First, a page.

On a case-by-case basis, decisions under prior nomenclatures should be considered instructive in interpreting the HTSUS, particularly where the previous nomenclature and that of the HTSUS is the same or nearly the same, and no dissimilar interpretation is required by the text of the HTSUS. For this reason, Trans Atlantic Co. v. United States, C.D. 2678, aff'd. C.A.D. 909 (1967), decided under a predecessor nomenclature to the HTSUS, is instructive as to the common meaning of the word machine. In that case, the court considered lock sets consisting of two opposing door knobs and a latch or tongue mechanically interconnected. In an operation said to utilize springs, inclined planes and levers, turning either door knob withdrew the latch from its aperture in the door frame and permitted the door to open. The court rejected the claim that the lock sets were machines for tariff purposes, concluding that they did not make or act on something outside themselves, that is, they did no work in a tariff sense. Also, there was no evidence that the lock sets were commercially bought and sold or regarded in the trade as machines. The court stated that mechanical complexity alone was not sufficient to make the lock sets machines.

Like the merchandise in Trans Atlantic, as well as HQ 952552 and HQ 089411, the fiber optic connector cleaner in issue here has movable parts. However, advancing new lengths of textile cloth is not "work" for tariff purposes as the device does not act on something outside itself. The cleaning of fiber optic connector ends - the work in this case - is not performed by the cleaner. It is performed manually. For this reason, the fiber optic connector cleaner is not a machine or mechanical appliance of heading 8479. Likewise, contrary to counsel's assertion on p. 10 of its memorandum filed in support of this protest, there is no evidence that the subject connector cleaners are marketed and used as "machines" for cleaning optical fiber connectors.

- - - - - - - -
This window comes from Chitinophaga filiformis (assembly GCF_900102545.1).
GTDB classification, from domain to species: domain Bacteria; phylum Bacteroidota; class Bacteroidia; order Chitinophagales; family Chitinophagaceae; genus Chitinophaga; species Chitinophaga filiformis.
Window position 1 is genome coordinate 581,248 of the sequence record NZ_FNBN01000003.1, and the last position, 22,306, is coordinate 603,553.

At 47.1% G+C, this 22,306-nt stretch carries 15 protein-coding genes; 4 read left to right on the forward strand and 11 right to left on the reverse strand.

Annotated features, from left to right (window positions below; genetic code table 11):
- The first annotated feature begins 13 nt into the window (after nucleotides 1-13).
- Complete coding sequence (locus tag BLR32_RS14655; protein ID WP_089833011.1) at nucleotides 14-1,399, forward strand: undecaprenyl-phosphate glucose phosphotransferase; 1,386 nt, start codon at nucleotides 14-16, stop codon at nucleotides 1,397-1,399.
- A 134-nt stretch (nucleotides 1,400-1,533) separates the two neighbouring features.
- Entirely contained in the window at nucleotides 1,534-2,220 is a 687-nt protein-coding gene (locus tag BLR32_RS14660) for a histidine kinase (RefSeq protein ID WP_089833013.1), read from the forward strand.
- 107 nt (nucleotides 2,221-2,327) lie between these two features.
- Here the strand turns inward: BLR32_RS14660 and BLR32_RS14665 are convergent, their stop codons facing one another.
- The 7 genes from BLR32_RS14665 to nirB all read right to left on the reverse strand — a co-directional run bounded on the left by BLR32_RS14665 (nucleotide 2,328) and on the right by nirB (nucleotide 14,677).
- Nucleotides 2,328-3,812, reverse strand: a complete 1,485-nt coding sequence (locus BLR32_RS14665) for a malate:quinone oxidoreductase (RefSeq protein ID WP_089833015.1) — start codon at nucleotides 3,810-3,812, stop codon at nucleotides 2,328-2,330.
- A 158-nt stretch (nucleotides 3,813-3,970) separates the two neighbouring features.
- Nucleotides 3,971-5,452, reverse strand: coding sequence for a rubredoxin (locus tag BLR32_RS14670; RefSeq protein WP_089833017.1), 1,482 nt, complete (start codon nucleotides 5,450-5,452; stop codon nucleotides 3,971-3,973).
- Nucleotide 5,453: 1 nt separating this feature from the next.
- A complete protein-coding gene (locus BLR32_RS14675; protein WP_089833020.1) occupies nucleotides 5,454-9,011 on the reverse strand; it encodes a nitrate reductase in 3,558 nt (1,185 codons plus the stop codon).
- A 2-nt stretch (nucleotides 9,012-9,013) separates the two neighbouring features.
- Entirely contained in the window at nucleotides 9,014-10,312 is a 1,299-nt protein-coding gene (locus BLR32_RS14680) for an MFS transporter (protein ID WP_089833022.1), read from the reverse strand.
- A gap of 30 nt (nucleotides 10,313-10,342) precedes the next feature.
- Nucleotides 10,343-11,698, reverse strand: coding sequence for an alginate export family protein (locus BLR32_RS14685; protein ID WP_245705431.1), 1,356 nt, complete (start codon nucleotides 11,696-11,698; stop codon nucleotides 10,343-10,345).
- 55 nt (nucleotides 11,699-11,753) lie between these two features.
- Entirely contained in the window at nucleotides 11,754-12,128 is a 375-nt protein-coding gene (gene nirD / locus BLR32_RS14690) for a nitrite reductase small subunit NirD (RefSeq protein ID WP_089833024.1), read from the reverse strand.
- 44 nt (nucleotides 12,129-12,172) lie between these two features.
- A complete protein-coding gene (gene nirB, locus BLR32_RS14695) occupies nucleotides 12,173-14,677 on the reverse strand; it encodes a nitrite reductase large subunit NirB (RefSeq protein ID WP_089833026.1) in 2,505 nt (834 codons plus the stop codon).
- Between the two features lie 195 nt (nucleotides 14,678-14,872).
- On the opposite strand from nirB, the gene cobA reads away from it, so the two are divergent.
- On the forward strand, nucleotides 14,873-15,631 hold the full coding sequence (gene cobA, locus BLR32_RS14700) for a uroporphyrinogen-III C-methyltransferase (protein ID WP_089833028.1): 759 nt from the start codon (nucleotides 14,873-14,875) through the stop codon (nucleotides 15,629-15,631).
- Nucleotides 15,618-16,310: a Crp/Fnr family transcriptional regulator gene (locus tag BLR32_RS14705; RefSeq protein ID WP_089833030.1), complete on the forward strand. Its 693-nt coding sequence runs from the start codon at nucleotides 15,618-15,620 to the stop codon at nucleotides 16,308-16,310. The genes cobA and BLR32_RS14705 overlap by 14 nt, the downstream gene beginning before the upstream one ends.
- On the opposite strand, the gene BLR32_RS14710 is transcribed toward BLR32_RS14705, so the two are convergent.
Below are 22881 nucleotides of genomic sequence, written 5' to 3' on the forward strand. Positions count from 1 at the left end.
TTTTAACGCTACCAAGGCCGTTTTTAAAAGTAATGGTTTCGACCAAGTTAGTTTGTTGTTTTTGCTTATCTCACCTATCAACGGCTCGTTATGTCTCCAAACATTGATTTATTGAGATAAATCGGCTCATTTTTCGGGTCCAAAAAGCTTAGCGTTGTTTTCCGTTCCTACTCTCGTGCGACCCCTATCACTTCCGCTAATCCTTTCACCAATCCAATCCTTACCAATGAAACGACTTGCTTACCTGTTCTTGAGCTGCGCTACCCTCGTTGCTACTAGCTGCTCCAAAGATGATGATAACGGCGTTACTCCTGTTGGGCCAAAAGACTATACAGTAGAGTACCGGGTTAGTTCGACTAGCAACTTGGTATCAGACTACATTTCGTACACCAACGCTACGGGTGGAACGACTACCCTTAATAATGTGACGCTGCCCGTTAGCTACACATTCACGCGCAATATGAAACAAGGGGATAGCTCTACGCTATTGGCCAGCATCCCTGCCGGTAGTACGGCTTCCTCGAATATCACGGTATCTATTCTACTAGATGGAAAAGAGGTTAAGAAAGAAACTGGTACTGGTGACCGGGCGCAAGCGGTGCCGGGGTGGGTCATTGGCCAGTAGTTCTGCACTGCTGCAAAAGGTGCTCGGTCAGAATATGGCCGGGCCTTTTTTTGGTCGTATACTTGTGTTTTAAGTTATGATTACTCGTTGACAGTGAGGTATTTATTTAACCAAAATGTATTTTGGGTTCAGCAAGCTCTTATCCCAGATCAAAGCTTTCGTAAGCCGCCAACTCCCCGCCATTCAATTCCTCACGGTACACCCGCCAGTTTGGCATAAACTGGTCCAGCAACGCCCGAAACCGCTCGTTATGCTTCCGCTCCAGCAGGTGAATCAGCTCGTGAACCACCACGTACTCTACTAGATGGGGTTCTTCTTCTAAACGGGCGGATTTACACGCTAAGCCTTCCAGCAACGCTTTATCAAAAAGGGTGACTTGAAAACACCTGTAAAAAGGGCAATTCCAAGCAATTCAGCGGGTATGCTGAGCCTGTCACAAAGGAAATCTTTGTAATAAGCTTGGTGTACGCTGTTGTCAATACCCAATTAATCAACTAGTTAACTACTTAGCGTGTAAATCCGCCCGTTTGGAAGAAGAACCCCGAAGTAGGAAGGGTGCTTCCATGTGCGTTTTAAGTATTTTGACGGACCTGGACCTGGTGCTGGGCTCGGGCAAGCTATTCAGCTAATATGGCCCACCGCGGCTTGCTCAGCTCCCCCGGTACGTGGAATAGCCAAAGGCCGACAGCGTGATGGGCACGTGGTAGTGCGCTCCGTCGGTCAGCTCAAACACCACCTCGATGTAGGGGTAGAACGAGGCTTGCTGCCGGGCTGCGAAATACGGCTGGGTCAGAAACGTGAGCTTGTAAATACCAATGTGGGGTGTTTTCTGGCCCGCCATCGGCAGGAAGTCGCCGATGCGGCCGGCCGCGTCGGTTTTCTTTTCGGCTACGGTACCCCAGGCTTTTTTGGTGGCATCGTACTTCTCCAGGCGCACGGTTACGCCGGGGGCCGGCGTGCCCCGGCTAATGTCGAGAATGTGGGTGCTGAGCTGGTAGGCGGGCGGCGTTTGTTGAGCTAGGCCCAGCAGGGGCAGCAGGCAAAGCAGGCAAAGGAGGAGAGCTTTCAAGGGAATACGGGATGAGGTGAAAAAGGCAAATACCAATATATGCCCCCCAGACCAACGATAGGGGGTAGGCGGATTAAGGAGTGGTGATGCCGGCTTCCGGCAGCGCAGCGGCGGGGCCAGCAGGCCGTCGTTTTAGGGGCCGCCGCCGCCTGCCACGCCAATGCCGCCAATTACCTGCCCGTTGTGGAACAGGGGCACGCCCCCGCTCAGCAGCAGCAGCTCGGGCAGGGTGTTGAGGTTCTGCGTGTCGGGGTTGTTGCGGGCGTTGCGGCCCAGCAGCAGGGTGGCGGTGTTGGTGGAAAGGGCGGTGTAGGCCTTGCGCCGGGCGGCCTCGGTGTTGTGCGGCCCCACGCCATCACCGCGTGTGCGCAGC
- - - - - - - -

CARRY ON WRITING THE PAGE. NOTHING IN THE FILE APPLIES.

GRI 3(b), HTSUS, in part states that a composite good consisting of different materials or made up of different components shall be classified as if it consists of the material or component which gives the good its essential character. In this case, the connector cleaner consists essentially of the textile fiber cloth in a plastic housing or body. Clearly, it is the cloth that imparts the essential character to the device because it is the component that performs the actual cleaning function. The plastic body is a mere holder and performs no specific function. See HQ 950065, dated December 4, 1991.


Under the authority of GRI 3(b), the Cletop Type A Connector Cleaner is provided for in heading 6307. It is classifiable in subheading 6307.90.99, HTSUS.

The protest should be DENIED. In accordance with Section 3A(11)(b) of Customs Directive 099 3550-065, dated August 4, 1993, Subject: Revised Protest Directive, you should mail this decision, together with the Customs Form 19, to the protestant no later than 60 days from the date of this letter. Any reliquidation of the entry or entries in accordance with the decision must be accomplished prior to mailing the decision. Sixty days from the date of the decision the Office of Regulations and Rulings will take steps to make the decision available to Customs personnel via the Customs Rulings Module in ACS and to the public via the Diskette Subscription Service, the Freedom of Information Act and other public access channels.


John Durant, Director
Commercial Rulings Division